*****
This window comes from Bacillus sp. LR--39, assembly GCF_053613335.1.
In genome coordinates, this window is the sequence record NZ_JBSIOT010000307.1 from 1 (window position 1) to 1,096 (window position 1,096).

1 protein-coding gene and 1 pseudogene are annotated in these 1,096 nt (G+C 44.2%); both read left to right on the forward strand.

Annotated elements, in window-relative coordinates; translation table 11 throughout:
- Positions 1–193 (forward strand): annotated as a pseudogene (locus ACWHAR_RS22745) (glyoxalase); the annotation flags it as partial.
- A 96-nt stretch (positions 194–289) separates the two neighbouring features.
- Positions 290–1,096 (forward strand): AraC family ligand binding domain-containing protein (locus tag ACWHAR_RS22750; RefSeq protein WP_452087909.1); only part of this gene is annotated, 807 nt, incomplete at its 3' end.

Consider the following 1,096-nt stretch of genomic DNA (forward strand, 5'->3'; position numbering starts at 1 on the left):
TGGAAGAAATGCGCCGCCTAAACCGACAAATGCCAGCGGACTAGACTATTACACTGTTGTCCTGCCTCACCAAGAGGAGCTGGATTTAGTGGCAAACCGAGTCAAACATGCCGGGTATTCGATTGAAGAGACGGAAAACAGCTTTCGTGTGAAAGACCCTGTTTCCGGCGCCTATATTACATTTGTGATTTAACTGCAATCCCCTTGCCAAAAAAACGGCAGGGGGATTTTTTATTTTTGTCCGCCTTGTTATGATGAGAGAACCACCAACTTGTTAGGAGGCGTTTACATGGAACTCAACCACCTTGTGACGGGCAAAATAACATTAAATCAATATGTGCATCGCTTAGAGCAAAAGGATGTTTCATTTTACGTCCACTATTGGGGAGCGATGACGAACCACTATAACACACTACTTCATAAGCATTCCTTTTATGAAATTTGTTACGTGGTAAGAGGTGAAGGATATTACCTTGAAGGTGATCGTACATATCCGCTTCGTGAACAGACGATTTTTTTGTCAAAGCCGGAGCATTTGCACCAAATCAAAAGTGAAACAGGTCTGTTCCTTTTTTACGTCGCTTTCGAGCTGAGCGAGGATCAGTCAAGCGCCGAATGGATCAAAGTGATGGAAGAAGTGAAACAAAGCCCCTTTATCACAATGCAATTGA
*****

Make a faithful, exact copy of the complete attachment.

This window comes from Bacillus sp. LR--39, assembly GCF_053613335.1.
In genome coordinates, this window is the sequence record NZ_JBSIOT010000307.1 from 1 (window position 1) to 1,096 (window position 1,096).

1 protein-coding gene and 1 pseudogene are annotated in these 1,096 nt (G+C 44.2%); both read left to right on the forward strand.

Annotated elements, in window-relative coordinates; translation table 11 throughout:
- Positions 1–193 (forward strand): annotated as a pseudogene (locus ACWHAR_RS22745) (glyoxalase); the annotation flags it as partial.
- A 96-nt stretch (positions 194–289) separates the two neighbouring features.
- Positions 290–1,096 (forward strand): AraC family ligand binding domain-containing protein (locus tag ACWHAR_RS22750; RefSeq protein WP_452087909.1); only part of this gene is annotated, 807 nt, incomplete at its 3' end.

Consider the following 1,096-nt stretch of genomic DNA (forward strand, 5'->3'; position numbering starts at 1 on the left):
TGGAAGAAATGCGCCGCCTAAACCGACAAATGCCAGCGGACTAGACTATTACACTGTTGTCCTGCCTCACCAAGAGGAGCTGGATTTAGTGGCAAACCGAGTCAAACATGCCGGGTATTCGATTGAAGAGACGGAAAACAGCTTTCGTGTGAAAGACCCTGTTTCCGGCGCCTATATTACATTTGTGATTTAACTGCAATCCCCTTGCCAAAAAAACGGCAGGGGGATTTTTTATTTTTGTCCGCCTTGTTATGATGAGAGAACCACCAACTTGTTAGGAGGCGTTTACATGGAACTCAACCACCTTGTGACGGGCAAAATAACATTAAATCAATATGTGCATCGCTTAGAGCAAAAGGATGTTTCATTTTACGTCCACTATTGGGGAGCGATGACGAACCACTATAACACACTACTTCATAAGCATTCCTTTTATGAAATTTGTTACGTGGTAAGAGGTGAAGGATATTACCTTGAAGGTGATCGTACATATCCGCTTCGTGAACAGACGATTTTTTTGTCAAAGCCGGAGCATTTGCACCAAATCAAAAGTGAAACAGGTCTGTTCCTTTTTTACGTCGCTTTCGAGCTGAGCGAGGATCAGTCAAGCGCCGAATGGATCAAAGTGATGGAAGAAGTGAAACAAAGCCCCTTTATCACAATGCAATTGA